When Hiring or Interviewing, It’s Less About the Hare and Tortoise, More About the Owl and the Kangaroo

For years, “job hopper” has become a general character assessment of candidates who are frequently active in the market. Is it fair to tar everyone with the same brush?

Career kangarooing has become more prevalent in recent years, in particular since the UK’s Covid Lockdowns beginning in March 2020. Lockdown threw the UK’s job market into a period of turbulence, leaving people with no other option than to go into a job to keep them going that they was never going to be their long term job. During Covid, the number of people in work fell by 825,000 people between January-March 2020 and October-December 2020, while unemployment rose by almost 400,000 and the number of people who were economically inactive rose by 327,000. Redundancies reached record highs while UK working hours dropped to the lowest since 1994.


But what does all of this mean?

Whilst Covid had a clear significant impact on job tenures, for someone who already had a history of frequently changing roles prior to the Covid period of change, they are still likely to fall into this category. However, there is a large proportion of those tarred as job hoppers who have been wise in their decisions to move.


Diversifying and transferring a skillset:

A change of role provides employees the potential for exposure to various companies, roles and even industries, leading to an increased diverse skillset, leading to an adaptable candidate who is experienced in handling different challenges and environments, which can accelerate the learning curve given the need to adapt to new environments, technologies and company processes.


Employees want to avoid “Career Plateau”:

A change of role following a period of lack of professional development, regular challenges or broken promises are some of the most common reasons for an employee moving on. Who can fault that? Someone would be a wise owl to consider their options. In the current market, if you aren’t moving forwards, you’re moving backwards. To retain top talent, employers must make a conscious effort to have opportunities for professional development readily available to maintain employee engagement before another company can offer a guided career progression path.


Beating the “Cost of Living” crisis:

The one we’re fed up of hearing about but can’t avoid. Frequent job moves provides the opportunity for faster salary growth via negotiation when joining the business. As an active candidate in the labour market who is getting knocked back for that pay rise you’ve worked yourself into the ground for, don’t have access to a regular pay review or can’t face approaching your unapproachable boss for the awkward “money talk”, it’s time to see what’s out there. In August 2023, average wage growth in the UK rose above inflation for the first time in almost two years. Annual growth in regular pay (excluding bonuses) was 7.8% in the three months to August 2023, among the fastest growth rates on records dating back to 2001. A positive indication the opportunities to earn more is out there and another reason to explore your options within your market.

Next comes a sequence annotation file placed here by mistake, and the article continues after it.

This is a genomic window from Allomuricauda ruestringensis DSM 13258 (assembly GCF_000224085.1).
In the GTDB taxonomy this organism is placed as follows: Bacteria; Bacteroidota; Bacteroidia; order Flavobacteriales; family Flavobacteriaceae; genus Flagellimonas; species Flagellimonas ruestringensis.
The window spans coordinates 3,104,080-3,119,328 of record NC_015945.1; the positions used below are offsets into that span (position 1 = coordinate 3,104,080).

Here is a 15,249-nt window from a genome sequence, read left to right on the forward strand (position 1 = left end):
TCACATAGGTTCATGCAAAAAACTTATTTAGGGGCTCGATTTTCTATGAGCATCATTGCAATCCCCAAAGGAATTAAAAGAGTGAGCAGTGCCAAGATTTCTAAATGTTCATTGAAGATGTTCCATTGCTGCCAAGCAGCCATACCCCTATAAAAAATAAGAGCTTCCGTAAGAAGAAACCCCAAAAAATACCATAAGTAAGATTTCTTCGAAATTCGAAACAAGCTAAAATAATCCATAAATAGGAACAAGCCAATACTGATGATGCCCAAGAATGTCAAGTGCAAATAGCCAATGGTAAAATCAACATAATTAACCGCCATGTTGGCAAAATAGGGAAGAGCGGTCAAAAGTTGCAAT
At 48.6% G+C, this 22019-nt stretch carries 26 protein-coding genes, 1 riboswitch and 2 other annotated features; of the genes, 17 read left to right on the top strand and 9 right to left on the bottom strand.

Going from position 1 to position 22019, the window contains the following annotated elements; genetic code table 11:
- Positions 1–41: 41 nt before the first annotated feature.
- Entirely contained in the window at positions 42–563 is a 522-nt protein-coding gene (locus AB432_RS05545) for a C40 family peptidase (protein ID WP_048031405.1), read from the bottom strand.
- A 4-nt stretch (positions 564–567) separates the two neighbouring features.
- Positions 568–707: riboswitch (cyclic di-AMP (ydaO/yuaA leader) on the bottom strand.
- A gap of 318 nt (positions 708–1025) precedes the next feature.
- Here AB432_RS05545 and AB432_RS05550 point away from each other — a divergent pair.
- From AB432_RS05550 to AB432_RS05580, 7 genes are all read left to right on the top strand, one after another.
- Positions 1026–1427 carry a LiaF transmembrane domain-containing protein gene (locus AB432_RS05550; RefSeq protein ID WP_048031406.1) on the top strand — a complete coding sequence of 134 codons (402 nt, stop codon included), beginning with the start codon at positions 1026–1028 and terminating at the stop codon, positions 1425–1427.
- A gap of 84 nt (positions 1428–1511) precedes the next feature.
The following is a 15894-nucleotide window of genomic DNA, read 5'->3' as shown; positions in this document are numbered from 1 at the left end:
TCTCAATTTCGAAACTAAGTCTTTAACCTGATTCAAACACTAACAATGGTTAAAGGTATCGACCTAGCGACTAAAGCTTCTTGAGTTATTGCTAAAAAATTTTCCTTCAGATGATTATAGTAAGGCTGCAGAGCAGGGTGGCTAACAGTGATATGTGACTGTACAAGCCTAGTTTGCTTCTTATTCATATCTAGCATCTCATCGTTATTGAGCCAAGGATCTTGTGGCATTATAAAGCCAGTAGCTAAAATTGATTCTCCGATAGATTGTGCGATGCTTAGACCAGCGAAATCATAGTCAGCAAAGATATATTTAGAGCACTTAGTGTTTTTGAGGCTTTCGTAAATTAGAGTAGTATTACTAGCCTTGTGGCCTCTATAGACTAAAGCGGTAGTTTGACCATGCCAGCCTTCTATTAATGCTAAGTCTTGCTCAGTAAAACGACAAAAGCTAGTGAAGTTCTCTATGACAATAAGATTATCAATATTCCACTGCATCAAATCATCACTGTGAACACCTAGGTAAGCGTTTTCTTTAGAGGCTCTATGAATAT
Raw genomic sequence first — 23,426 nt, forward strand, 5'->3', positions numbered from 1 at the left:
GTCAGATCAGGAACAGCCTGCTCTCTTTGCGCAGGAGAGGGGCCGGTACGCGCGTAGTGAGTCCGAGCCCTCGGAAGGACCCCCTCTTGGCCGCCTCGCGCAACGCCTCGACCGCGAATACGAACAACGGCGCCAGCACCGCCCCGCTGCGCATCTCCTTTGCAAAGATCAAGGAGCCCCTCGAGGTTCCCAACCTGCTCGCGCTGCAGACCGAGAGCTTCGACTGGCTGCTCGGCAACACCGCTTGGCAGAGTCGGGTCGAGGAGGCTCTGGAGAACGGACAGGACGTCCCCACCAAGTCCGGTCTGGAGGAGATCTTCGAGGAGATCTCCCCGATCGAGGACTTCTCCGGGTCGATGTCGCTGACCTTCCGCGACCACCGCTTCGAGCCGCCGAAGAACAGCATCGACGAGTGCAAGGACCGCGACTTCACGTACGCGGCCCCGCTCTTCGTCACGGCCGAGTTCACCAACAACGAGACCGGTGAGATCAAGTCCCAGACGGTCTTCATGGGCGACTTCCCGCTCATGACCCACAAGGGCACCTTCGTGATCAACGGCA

So what does this mean to me if I’m an employer hiring in this market?

Being open minded is key. Moving jobs is never easy and isn’t something that people necessarily enjoy. As an employee, staying in a company and environment you are familiar with or feel comfortable in, through feeling valued, challenged or well-compensated, is often preferrable than the process of getting up to speed in a new role and company.

When hiring, considering the multiple factors that have led to a professional moving several times within a certain period and being more open minded when exploring the reasons behind this often results in a better understanding of people and their motivators, their drivers and their turn on/turn offs, giving candidates the opportunity to justify or reason their moves can in many cases paint a different story to the preconceived idea that this person is disloyal or unreliable.


What does this mean for me as a candidate?

If you fall into the category of having more than 3 employers in a 5 year period, irrespective of Covid, having a clear understanding and being able to explain the reasons behind your moves confidentially and transparently will often put you in better stead than appearing ambiguous when being quizzed on reasons behind your moves. This could include being humble and admitting you made a mistake or hadn’t done your due diligence prior to moving companies, or that in fact you were sold a dream that materialised into a nightmare.


Whatever category, career animal, or side of the hiring fence you find yourself, it’s always worth considering whether your perception is in fact the reality, or just your reality.



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